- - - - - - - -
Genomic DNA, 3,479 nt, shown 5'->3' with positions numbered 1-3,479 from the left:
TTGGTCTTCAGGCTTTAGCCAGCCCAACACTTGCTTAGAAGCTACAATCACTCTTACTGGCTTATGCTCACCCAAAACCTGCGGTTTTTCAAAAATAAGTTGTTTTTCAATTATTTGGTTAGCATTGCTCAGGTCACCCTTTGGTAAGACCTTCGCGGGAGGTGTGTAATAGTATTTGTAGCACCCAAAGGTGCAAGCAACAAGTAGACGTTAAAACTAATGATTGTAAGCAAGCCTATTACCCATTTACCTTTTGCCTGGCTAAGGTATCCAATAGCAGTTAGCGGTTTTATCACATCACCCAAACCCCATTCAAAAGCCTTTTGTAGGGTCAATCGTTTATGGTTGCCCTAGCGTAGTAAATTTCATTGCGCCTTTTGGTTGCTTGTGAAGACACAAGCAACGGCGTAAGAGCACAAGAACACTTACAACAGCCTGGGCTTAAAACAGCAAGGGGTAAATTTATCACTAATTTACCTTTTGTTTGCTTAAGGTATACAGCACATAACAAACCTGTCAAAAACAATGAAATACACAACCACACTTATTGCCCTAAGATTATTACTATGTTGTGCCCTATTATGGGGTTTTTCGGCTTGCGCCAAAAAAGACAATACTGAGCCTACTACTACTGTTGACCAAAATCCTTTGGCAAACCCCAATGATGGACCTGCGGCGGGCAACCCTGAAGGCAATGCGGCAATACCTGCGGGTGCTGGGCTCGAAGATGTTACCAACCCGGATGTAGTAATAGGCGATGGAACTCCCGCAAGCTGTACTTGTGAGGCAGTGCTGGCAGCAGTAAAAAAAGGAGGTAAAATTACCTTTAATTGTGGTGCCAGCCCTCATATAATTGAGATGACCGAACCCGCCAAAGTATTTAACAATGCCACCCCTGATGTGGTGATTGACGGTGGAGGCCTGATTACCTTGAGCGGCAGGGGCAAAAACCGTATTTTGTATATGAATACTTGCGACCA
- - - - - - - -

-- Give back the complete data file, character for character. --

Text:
Genomic DNA, 3,479 nt, shown 5'->3' with positions numbered 1-3,479 from the left:
TTGGTCTTCAGGCTTTAGCCAGCCCAACACTTGCTTAGAAGCTACAATCACTCTTACTGGCTTATGCTCACCCAAAACCTGCGGTTTTTCAAAAATAAGTTGTTTTTCAATTATTTGGTTAGCATTGCTCAGGTCACCCTTTGGTAAGACCTTCGCGGGAGGTGTGTAATAGTATTTGTAGCACCCAAAGGTGCAAGCAACAAGTAGACGTTAAAACTAATGATTGTAAGCAAGCCTATTACCCATTTACCTTTTGCCTGGCTAAGGTATCCAATAGCAGTTAGCGGTTTTATCACATCACCCAAACCCCATTCAAAAGCCTTTTGTAGGGTCAATCGTTTATGGTTGCCCTAGCGTAGTAAATTTCATTGCGCCTTTTGGTTGCTTGTGAAGACACAAGCAACGGCGTAAGAGCACAAGAACACTTACAACAGCCTGGGCTTAAAACAGCAAGGGGTAAATTTATCACTAATTTACCTTTTGTTTGCTTAAGGTATACAGCACATAACAAACCTGTCAAAAACAATGAAATACACAACCACACTTATTGCCCTAAGATTATTACTATGTTGTGCCCTATTATGGGGTTTTTCGGCTTGCGCCAAAAAAGACAATACTGAGCCTACTACTACTGTTGACCAAAATCCTTTGGCAAACCCCAATGATGGACCTGCGGCGGGCAACCCTGAAGGCAATGCGGCAATACCTGCGGGTGCTGGGCTCGAAGATGTTACCAACCCGGATGTAGTAATAGGCGATGGAACTCCCGCAAGCTGTACTTGTGAGGCAGTGCTGGCAGCAGTAAAAAAAGGAGGTAAAATTACCTTTAATTGTGGTGCCAGCCCTCATATAATTGAGATGACCGAACCCGCCAAAGTATTTAACAATGCCACCCCTGATGTGGTGATTGACGGTGGAGGCCTGATTACCTTGAGCGGCAGGGGCAAAAACCGTATTTTGTATATGAATACTTGCGACCA